Australian Native Birds, Birds, Boats, BOATS, Coastal Birds, Fishing boats, Ocean, Ocean Beaches, Ocean Coast, Ocean Swimming, Ocean Waves, Open Water Swimming, SeaBirds, Southern coast of Australia, Sunrises, Surf, Surfing, Waves, Wild Water Swimming
May 19, 2020 March 16, 2023 2 Minutes
The experience of sunrise is greatly enhanced by full immersion in cold ocean water. It is not possible to feel anything other than fully alive when greeting the day in this manner.
Indeed, in late August at Apollo Bay it is not possible to feel anything much at all after a lengthy ocean swim, apart from exhilaration. Fingers and toes cease sending messages to mission control, the gift of speech is reduced to short words only understandable if accompanied by sign language, and whistling is completely impossible until after the administration of hot tea or coffee. But the water on this day was 14°C, which is cool rather than cold.
Sunrise at Marengo in autumn
Five or six dawn swimmers can be seen on the far right above the dark line of a small wave. The sun is rising just to the right of Cape Patton. The photo was taken from Marengo beach at the southern end of Mounts Bay.
Moderate swell on Little Henty Reef off Hayley Point
The waves over this reef are only surfed by seals and dolphins. Apart from the fact that the waves here mostly break over exposed reef, there are breaks nearby in deeper water which are ideal for surfing.
The water exploding upwards has already hit the reef and ricocheted back into the air to almost double the height of the wave.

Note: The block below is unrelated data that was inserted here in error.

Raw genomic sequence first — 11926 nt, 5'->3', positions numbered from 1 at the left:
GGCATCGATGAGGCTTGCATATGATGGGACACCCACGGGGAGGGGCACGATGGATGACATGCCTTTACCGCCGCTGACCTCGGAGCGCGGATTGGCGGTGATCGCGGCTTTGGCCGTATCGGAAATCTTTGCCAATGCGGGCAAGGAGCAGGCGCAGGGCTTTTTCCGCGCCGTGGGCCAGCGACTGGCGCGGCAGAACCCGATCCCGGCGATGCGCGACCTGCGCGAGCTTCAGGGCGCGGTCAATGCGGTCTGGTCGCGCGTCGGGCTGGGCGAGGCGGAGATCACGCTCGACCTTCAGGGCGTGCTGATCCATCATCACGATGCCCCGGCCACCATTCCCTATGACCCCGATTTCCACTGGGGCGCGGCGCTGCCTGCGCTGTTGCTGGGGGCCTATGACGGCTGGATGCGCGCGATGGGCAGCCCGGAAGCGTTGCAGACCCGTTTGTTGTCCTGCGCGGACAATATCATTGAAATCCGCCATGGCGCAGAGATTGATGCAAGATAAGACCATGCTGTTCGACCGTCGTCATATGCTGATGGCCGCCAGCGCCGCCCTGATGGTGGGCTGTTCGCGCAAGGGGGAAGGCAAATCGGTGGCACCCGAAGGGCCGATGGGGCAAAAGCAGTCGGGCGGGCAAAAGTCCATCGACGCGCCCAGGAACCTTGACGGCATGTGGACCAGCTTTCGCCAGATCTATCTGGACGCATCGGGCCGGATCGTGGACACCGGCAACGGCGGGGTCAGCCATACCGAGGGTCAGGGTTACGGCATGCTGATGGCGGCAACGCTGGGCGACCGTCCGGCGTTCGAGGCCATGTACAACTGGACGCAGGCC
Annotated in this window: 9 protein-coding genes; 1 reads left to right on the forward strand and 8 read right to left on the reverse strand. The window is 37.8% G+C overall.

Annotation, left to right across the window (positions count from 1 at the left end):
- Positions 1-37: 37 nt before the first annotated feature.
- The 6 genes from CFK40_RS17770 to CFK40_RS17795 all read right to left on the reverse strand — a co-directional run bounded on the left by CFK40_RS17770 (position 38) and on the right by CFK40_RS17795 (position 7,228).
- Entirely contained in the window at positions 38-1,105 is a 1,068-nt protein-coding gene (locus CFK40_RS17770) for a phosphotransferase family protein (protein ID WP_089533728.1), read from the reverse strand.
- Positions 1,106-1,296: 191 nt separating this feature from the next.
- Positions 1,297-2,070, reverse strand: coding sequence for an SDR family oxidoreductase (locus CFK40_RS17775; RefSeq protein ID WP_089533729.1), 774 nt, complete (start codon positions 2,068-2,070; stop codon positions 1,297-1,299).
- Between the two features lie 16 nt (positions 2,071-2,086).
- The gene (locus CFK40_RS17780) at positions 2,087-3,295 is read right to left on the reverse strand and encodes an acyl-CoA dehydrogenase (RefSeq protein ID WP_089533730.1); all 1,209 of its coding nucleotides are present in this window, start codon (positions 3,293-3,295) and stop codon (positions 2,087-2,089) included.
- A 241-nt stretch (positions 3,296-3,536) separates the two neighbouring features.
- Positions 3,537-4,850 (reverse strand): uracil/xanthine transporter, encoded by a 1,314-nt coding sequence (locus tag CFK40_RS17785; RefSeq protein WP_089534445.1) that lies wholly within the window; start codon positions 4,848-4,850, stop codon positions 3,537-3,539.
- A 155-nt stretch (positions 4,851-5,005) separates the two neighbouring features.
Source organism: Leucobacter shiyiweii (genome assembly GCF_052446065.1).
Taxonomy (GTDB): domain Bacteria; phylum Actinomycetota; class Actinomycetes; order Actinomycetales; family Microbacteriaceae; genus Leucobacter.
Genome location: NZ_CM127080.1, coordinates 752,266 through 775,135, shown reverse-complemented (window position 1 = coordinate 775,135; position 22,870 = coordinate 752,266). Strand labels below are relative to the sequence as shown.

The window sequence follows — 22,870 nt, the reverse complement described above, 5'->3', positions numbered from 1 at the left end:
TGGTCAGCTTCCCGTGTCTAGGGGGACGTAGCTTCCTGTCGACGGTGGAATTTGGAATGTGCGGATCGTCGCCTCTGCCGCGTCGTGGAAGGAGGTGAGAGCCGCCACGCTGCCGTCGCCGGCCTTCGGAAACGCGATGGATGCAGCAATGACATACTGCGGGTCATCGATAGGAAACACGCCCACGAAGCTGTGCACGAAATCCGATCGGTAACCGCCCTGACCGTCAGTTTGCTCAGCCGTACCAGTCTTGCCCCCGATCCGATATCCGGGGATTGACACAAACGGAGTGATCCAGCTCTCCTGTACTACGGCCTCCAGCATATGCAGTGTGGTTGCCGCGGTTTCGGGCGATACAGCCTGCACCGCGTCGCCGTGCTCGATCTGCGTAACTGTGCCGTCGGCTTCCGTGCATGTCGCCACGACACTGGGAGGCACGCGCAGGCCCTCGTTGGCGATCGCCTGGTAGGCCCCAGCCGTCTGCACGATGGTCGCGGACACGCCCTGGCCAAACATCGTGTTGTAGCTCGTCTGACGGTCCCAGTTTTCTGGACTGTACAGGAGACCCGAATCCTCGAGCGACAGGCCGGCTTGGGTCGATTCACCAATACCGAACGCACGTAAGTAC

The breaking wave in the background is over the reef. The surfers in the foreground are paddling around to their takeoff spot which is to their right.
This was one of the larger sets of the morning. This wave reared high and threw out a big lip of water as it reached the shallower water near the reef. A light north west wind smoothed out the face of the wave, held it up a little longer than would have happened with the wind from behind the wave, and also blew the white mane of spray up and over the back of the wave.
Finishing off the ride between Hayley Point and the reef which is home to an Australian fur seal colony.
Crested terns love to huddle
That edgy hairdo on crested terns requires that beaks be kept pointed into the wind.
One of four resident geese at the Apollo Bay harbour. His limited facial movement permits only two moods to be conveyed – disdain and indignation. I think he was in transition to indignation at this point upon learning I was there to take a photo, and not to pay my respects with a bread offering which he was fully expecting.
One of my many studios
My attempts to capture an image of the full moon rising over the sea were thwarted by cloud on this night. A cold, quiet and beautiful place nonetheless.
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I was born in Perth Western Australia in July 1949.
I currently live in Apollo Bay Victoria.
View all posts by John Langmead
May 19, 2020 March 16, 2023